One view of our environment

This is what our views look like all together:

Vues deroulees
5 views (one is missing)

From these six views stored as a cubemap, we will be able to calculate the reflection (and perhaps refraction if needed one day). This last technique is widespread in shaders programming.


In reality, water doesn't just reflect its environment, it also waves. That's why if we just do reflection, we will have a mirror-like rendering instead of having a water-like one. So, to have a realistic rendering, we must simulate the waves on the surface. For this purpose, we disposed of several methods and, we finally chose the one that was the best compromise between complexity and rendering quality.

In this part, we will briefly talk about the methods we had planned to use. Then, we will detail more precisely the one we chose.

Existing methods

The first method we thought of was changing the elevation of the vertices and calculating again their normals in order to create a waving movement on the whole mesh. This would be followed by the calculation of the reflection thanks to a cubemap. That method is divided in three passes into the shaders. During the first pass, the force applied to a vertex is calculated from its elevation (declared as a Cg texture parameter). The result is saved as a color. Eventually, the framebuffer (depicting the forces applied to every vertex) that is rendered in a texture, is recovered. The second pass allows to calculate the speed of every vertex from the texture recovered before. The result is got back as before (through the framebuffer and saved in a texture).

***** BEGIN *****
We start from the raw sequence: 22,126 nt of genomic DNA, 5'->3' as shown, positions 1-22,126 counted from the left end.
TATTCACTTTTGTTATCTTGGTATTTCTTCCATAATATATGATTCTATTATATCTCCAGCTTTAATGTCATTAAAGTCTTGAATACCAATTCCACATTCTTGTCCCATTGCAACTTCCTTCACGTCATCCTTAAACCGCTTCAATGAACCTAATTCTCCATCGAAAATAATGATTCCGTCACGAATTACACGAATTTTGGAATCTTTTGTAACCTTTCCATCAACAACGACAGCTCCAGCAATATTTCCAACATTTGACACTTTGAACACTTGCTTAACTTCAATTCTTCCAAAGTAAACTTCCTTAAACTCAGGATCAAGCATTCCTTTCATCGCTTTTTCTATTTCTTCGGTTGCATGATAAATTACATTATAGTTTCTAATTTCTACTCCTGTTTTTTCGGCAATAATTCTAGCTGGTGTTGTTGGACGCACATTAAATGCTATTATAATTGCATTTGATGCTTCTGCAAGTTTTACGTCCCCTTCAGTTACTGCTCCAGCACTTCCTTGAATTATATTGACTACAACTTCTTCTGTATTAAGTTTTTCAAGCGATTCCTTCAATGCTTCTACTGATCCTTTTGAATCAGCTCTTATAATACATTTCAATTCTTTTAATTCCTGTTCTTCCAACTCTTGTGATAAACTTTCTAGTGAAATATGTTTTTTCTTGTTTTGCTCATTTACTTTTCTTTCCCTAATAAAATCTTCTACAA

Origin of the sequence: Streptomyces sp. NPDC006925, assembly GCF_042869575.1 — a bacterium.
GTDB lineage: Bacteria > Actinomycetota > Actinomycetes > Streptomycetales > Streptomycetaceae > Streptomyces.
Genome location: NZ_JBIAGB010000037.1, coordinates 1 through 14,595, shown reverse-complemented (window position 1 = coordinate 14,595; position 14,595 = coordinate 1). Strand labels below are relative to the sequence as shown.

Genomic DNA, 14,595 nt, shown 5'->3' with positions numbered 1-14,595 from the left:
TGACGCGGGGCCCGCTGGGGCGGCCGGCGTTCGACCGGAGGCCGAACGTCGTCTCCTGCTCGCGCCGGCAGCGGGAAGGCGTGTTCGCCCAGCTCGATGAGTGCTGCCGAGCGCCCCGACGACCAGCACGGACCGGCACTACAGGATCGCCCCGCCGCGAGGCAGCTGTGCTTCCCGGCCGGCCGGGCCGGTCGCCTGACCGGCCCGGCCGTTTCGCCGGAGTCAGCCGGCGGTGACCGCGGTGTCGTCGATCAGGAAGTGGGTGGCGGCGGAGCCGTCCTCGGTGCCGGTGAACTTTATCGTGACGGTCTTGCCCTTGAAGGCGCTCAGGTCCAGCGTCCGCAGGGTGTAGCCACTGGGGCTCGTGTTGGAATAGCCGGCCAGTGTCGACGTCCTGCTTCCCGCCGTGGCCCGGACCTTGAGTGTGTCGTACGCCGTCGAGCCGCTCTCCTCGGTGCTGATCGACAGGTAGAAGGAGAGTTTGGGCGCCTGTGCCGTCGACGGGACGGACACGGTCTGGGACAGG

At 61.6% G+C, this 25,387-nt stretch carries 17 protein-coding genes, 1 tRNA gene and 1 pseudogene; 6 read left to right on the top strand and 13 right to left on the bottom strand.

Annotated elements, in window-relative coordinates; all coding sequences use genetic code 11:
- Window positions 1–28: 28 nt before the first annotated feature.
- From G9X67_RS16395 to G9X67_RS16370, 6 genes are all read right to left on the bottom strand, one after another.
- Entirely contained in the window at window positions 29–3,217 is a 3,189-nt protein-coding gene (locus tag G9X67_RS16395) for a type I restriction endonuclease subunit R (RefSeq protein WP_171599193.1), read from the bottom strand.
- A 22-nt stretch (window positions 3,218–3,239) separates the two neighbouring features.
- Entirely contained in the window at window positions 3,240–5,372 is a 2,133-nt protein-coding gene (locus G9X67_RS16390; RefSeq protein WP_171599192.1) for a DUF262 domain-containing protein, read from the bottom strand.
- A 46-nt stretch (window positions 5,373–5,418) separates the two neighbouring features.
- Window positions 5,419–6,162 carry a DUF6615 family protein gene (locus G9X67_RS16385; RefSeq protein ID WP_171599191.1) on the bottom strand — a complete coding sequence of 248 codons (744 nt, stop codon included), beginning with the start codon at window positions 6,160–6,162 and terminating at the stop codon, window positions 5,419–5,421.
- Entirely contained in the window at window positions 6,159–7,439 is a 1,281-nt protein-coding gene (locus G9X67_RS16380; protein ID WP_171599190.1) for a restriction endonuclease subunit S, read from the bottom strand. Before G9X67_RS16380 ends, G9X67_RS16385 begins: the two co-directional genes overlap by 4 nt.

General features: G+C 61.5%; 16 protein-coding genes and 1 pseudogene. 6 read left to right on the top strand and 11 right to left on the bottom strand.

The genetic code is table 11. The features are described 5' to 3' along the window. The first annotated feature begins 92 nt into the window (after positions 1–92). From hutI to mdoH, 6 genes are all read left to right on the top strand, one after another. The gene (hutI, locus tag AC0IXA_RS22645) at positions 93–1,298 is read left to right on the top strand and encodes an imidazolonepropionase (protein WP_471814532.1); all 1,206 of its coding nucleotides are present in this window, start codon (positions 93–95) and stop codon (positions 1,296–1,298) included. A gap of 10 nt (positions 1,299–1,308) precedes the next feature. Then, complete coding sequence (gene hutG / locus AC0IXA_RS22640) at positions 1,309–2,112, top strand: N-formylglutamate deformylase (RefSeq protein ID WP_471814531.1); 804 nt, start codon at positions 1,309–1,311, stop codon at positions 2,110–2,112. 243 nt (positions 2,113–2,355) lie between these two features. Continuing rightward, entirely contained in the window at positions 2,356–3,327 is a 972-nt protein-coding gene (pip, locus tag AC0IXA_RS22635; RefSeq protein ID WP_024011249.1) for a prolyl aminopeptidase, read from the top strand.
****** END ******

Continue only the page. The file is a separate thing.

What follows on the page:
Finally, during the last pass, the new elevation of the vertices is calculated thanks to speed texture. Then, the normals of every vertex have also to be re-calculated. The reflection can now be calculated thanks to a cubemap. However, in that moment, we were thinking of implementing the reflection by moving the camera, as thought in plan A. That technique didn't fit with plan A.

The second method is quite similar to the first one (even if it's older: this one is extracted from an article dated 1999 whereas the first one is dated 2004). It also implies changing the elevation of the vertices to create a waving movement (though the source site implements the mesh animation in C++, we would have done it as in the preceding method). But instead of calculating the reflection with the cubemap, pixels are coloured according to their neighbours' position in order to create an artificial lighting. The result can be mixed with any background texture, in our case, the reflection texture.